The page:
Much reflection by many disparate thinkers has been devoted to the complex issue of evil in the world, and psychologists have devised different theories to explain the destructiveness of man. But rarely has anyone dissected the causes with such rigorousness as Arno Gruen. He demonstrates how violence and inhumanity originate in the depths of man’s very soul and how the fabric of society is structured in such a way that the all-pervasive madness of acts that are patently alien to life itself wear the cloak of righteous behaviour.
In his successful book “The Betrayal of the Self” he showed the ways in which man has surrendered his innermost understanding of his deepest feelings and needs and exchanged these for dependence and submission. He established that human destructiveness is not merely a capacity for evil, but rather a consequence of a genuine need which is not recognized for what it is: our capacity to perceive our own feelings has been lost and replaced by self-hatred, so the capacity for real sympathy and compassion, too, is lost.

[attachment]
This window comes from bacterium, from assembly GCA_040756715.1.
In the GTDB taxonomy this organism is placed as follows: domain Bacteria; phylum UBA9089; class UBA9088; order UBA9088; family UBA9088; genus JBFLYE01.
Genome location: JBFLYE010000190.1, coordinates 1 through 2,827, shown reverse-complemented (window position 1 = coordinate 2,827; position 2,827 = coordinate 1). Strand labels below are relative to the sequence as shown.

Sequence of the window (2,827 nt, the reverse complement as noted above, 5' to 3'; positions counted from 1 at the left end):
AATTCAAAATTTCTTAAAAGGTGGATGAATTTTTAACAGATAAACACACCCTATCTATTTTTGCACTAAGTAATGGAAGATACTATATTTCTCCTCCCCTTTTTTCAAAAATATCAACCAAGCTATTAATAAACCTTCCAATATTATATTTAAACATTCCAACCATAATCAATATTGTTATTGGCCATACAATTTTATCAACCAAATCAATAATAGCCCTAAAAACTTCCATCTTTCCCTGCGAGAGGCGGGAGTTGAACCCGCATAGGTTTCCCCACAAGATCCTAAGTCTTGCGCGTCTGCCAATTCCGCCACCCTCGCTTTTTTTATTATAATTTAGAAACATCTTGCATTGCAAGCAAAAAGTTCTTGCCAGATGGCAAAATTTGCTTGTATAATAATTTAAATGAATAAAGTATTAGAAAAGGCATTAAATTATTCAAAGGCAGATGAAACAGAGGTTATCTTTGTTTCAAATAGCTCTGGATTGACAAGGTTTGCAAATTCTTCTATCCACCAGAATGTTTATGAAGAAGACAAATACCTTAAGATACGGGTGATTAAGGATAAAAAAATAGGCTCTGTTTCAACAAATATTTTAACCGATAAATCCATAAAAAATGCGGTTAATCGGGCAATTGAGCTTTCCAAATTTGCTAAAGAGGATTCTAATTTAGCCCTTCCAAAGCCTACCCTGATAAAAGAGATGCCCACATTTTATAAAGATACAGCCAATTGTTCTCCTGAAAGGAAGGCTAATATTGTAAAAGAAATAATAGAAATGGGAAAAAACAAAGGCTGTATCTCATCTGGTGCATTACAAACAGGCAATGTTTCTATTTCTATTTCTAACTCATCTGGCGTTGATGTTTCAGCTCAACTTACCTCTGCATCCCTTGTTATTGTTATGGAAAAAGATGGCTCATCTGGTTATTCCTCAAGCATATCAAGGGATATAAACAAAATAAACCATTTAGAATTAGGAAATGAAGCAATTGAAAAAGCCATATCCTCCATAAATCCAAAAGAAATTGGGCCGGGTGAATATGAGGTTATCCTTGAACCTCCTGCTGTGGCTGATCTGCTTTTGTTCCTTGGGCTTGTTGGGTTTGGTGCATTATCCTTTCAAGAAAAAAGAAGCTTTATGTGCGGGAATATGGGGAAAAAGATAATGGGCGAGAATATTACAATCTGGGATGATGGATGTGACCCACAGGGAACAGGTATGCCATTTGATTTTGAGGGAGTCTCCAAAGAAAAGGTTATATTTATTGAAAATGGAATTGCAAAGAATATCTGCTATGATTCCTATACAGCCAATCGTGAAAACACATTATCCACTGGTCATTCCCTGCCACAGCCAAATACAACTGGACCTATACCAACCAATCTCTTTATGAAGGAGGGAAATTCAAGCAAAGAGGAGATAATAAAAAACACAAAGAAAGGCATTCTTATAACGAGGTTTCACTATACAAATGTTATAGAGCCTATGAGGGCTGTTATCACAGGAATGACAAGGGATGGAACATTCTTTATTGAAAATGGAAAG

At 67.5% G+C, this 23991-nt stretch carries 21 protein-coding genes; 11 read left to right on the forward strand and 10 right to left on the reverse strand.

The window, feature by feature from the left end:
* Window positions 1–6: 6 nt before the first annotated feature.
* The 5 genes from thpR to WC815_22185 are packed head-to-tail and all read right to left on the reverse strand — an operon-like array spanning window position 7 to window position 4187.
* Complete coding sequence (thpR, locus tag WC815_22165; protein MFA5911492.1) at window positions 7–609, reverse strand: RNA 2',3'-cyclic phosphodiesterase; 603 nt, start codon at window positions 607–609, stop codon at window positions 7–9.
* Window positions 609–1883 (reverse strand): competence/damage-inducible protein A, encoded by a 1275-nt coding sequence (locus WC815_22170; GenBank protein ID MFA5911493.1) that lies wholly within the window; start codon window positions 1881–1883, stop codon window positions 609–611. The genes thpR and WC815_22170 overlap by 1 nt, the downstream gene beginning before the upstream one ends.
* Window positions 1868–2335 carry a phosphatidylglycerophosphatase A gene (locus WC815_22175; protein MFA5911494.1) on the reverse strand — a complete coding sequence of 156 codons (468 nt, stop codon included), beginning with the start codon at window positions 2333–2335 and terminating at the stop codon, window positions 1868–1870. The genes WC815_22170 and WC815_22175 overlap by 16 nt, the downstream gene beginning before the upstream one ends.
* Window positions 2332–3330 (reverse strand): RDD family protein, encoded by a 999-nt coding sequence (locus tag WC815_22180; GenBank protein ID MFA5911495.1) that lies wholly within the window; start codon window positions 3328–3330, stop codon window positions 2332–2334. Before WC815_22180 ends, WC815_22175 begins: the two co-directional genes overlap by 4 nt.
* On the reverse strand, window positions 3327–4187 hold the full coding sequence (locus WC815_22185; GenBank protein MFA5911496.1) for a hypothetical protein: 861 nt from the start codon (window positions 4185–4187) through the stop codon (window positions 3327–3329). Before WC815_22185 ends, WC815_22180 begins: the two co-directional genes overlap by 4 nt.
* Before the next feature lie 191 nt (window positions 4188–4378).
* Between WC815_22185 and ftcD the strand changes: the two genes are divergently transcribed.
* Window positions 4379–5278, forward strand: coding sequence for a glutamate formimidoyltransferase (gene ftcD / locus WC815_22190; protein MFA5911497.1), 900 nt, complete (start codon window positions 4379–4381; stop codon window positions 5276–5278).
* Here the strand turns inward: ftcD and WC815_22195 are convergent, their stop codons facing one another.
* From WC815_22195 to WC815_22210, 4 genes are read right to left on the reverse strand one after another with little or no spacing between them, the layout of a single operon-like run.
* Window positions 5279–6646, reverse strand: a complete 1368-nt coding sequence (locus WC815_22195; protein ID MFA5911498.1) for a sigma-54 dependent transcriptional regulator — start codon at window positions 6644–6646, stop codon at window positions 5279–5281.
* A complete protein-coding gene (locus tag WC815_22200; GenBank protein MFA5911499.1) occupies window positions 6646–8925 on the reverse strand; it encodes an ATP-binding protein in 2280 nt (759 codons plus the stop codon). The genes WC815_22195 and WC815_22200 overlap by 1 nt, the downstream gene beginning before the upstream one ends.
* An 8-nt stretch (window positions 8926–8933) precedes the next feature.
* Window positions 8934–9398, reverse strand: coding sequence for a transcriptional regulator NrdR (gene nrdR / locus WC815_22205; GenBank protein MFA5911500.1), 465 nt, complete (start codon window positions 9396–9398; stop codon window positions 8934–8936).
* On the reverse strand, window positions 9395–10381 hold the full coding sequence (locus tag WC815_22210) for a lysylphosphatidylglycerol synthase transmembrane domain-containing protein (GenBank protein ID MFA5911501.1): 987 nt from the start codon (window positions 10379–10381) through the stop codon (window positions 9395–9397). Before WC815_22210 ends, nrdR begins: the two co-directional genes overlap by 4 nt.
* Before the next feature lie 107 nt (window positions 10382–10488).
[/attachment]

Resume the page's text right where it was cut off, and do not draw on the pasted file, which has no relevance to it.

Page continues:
In “The Insanity of Normality” he lays bare the roots of destructiveness, which are hidden all too often behind apparently philanthropic deeds or mere “common sense”. Arno Gruen presents us compelling proof through the multitude of examples he offers, including the seemingly incomprehensible horrors of the Third Reich or the Vietnam War, and provides an astoundingly convincing body of evidence that where inner and outer worlds are not properly integrated, moral action and true humanity will inevitably fail to materialise.